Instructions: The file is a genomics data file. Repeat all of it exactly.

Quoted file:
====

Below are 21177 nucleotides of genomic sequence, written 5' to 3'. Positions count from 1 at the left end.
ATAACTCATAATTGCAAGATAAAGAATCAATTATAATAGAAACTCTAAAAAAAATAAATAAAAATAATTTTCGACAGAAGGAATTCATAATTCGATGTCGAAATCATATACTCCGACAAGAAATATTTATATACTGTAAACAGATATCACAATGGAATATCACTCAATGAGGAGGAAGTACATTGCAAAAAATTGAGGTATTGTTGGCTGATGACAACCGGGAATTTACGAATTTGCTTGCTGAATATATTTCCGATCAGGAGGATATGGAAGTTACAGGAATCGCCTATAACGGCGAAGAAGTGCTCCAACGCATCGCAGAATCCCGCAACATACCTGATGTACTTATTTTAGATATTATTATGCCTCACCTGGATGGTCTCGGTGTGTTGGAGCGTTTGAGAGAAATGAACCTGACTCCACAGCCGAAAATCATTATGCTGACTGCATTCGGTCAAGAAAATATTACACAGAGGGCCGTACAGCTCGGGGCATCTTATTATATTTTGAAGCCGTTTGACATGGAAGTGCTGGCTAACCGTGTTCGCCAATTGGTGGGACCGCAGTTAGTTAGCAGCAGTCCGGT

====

Below are 21177 nucleotides of genomic sequence, written 5' to 3'. Positions count from 1 at the left end.
ATAACTCATAATTGCAAGATAAAGAATCAATTATAATAGAAACTCTAAAAAAAATAAATAAAAATAATTTTCGACAGAAGGAATTCATAATTCGATGTCGAAATCATATACTCCGACAAGAAATATTTATATACTGTAAACAGATATCACAATGGAATATCACTCAATGAGGAGGAAGTACATTGCAAAAAATTGAGGTATTGTTGGCTGATGACAACCGGGAATTTACGAATTTGCTTGCTGAATATATTTCCGATCAGGAGGATATGGAAGTTACAGGAATCGCCTATAACGGCGAAGAAGTGCTCCAACGCATCGCAGAATCCCGCAACATACCTGATGTACTTATTTTAGATATTATTATGCCTCACCTGGATGGTCTCGGTGTGTTGGAGCGTTTGAGAGAAATGAACCTGACTCCACAGCCGAAAATCATTATGCTGACTGCATTCGGTCAAGAAAATATTACACAGAGGGCCGTACAGCTCGGGGCATCTTATTATATTTTGAAGCCGTTTGACATGGAAGTGCTGGCTAACCGTGTTCGCCAATTGGTGGGACCGCAGTTAGTTAGCAGCAGTCCGGT